While it may very well be true that some of us are born with more smoothly functioning nervous systems than those of other people (Fred Astaire always springs to mind), it is self-defeating to adopt the idea that the functioning of the nervous system cannot be refined. I do not currently know how to waltz, and I am certain that my first efforts at it would be clumsy ones. I am equally certain that, with practice, I can learn to do it and that both I and anyone watching will be able to attest that my waltzing rhythm has improved from my first attempts to my 500th and beyond. It is not merely a matter of learning the steps, either, but rather a matter of training the nervous system to do something it has not done before. Ultimately, if you believe that old dogs cannot learn new tricks, you might as well not try to improve any aspect of your sculling, or anything else you do, for that matter.
Part III: How to Do It
As a starting point, it is a good idea to remember that the stroke cycle is meant to be continuous, so when I set out to try to improve a sculler’s rhythm, the first thing I have the sculler do is focus on keeping the hands in continuous motion. This almost always produces a change in stroke rhythm, since almost everyone has at least one hitch, pause, or hesitation somewhere in the stroke – most often around the release.
Initial efforts to keep the hands moving often lead the sculler to a higher rating and/or a bit of feeling as if he is rushing, so a good second step is to do a drill that shifts the focus to a livelier drive contrasting with a more relaxed recovery. I remember that when my coach in college was frustrated that our boats weren’t moving well, he often called for something he called the Blade Acceleration Drill – the idea of catching at something less than full pressure and building to full by the moment of release. This almost always made the boat feel smoother, more rhythmic, and faster.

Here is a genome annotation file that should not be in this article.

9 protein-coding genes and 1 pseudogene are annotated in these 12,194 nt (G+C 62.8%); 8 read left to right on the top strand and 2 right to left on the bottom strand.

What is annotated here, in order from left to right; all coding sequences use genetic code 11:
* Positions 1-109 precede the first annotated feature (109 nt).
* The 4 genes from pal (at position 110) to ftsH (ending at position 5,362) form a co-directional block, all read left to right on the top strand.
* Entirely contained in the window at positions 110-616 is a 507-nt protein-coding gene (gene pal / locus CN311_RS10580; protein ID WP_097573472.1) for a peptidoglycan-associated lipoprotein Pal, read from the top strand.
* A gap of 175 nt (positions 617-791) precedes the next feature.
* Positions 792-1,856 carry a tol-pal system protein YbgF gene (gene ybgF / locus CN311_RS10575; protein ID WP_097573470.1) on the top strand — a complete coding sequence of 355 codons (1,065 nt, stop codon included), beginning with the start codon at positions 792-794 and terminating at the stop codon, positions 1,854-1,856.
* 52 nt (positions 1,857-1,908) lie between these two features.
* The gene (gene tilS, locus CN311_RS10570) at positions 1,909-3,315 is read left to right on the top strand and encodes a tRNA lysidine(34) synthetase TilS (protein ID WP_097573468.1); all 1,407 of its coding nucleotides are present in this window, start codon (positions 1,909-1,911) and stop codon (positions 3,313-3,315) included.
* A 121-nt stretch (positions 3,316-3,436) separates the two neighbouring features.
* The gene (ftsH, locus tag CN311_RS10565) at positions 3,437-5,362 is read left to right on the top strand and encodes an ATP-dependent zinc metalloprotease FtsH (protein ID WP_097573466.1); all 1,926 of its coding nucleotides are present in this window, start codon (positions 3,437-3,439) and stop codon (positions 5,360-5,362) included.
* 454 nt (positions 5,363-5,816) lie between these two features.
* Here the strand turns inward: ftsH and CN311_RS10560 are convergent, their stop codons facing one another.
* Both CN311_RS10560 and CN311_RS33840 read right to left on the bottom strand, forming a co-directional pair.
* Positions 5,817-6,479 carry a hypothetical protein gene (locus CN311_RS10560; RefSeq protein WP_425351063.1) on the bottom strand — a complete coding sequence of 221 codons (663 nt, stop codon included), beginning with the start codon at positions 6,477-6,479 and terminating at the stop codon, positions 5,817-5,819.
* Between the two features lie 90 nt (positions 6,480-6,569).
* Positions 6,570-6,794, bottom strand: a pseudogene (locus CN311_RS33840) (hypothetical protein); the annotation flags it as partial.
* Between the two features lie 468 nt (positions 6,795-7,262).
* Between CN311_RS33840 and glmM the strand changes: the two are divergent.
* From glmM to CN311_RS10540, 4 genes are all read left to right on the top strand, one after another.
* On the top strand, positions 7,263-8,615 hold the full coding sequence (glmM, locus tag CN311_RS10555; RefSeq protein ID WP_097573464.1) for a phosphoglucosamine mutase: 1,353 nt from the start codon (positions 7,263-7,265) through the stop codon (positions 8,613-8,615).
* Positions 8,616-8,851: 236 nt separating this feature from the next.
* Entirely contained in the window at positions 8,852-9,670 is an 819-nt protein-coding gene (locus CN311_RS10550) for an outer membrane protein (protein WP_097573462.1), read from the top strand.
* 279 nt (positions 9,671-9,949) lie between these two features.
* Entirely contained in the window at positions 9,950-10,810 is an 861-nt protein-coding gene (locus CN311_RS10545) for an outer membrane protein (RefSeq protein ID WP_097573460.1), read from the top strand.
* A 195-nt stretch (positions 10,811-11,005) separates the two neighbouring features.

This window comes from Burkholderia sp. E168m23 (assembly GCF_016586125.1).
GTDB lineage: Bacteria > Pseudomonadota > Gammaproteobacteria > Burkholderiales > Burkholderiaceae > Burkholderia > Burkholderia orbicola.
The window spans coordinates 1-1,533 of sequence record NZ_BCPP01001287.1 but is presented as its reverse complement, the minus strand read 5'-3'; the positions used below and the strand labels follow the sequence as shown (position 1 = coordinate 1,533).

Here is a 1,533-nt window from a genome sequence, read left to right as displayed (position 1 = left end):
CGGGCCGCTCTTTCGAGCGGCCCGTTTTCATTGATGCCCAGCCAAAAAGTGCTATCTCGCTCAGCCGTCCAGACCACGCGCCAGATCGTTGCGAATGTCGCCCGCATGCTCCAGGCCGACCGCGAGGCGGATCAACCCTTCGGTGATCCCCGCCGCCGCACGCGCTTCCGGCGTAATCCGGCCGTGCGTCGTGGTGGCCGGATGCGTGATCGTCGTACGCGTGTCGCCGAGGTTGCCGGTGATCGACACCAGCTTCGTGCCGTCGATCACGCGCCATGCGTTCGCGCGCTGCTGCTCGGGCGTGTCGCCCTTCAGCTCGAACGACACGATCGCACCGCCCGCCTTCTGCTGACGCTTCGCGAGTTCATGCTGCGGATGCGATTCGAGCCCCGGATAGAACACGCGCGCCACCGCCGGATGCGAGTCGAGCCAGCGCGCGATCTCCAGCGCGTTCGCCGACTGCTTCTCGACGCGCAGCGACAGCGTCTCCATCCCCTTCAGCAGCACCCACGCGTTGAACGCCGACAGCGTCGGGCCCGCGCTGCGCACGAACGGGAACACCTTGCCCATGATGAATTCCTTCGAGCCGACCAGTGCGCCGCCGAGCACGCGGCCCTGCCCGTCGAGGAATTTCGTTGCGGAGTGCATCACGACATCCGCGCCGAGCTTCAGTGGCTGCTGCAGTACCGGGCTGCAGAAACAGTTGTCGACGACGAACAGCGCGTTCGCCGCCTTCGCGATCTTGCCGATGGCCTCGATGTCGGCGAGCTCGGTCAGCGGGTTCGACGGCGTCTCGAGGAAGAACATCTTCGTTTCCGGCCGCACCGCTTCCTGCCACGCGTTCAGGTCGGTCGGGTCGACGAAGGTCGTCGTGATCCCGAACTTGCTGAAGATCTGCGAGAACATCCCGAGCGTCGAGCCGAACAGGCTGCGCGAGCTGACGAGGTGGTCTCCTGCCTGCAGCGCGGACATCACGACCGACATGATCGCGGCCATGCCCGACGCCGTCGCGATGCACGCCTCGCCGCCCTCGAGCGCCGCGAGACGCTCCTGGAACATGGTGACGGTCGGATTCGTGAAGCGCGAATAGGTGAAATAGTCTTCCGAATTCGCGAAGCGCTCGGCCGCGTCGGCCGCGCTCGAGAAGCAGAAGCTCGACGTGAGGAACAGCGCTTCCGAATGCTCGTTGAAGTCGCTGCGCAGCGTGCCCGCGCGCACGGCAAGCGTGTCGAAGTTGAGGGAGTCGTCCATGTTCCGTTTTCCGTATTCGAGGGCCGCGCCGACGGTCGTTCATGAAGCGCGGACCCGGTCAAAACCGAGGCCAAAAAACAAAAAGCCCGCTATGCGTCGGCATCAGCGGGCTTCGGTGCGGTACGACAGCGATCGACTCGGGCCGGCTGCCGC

Beyond those two very basic drills, the variations are endless: try focusing on keeping the hands moving at a constant speed from release to catch. Or matching the speed of the handles with the speed of the seat for the first portion of the drive. Or on taking the blade straight to the entry without hesitation. Improving rhythm is largely a matter of focusing on something that produces a change in rhythm, observing what the change is, repeating and practicing those things that seem to improve rhythm, and discarding (or trying again with a fresh perspective) those things that seem to make the stroke less rhythmic. Deliberately rushing/starting/stopping/jerking and alternating that with one’s smoothest, most rhythmic rowing for the sake of feeling the contrast between the two can also be very helpful.
Experiment. Try different things. And if you find something helpful, write it down and email us about it – we’re always learning up here, too.
A guest post by Troy Howell of Craftsbury Sculling Camps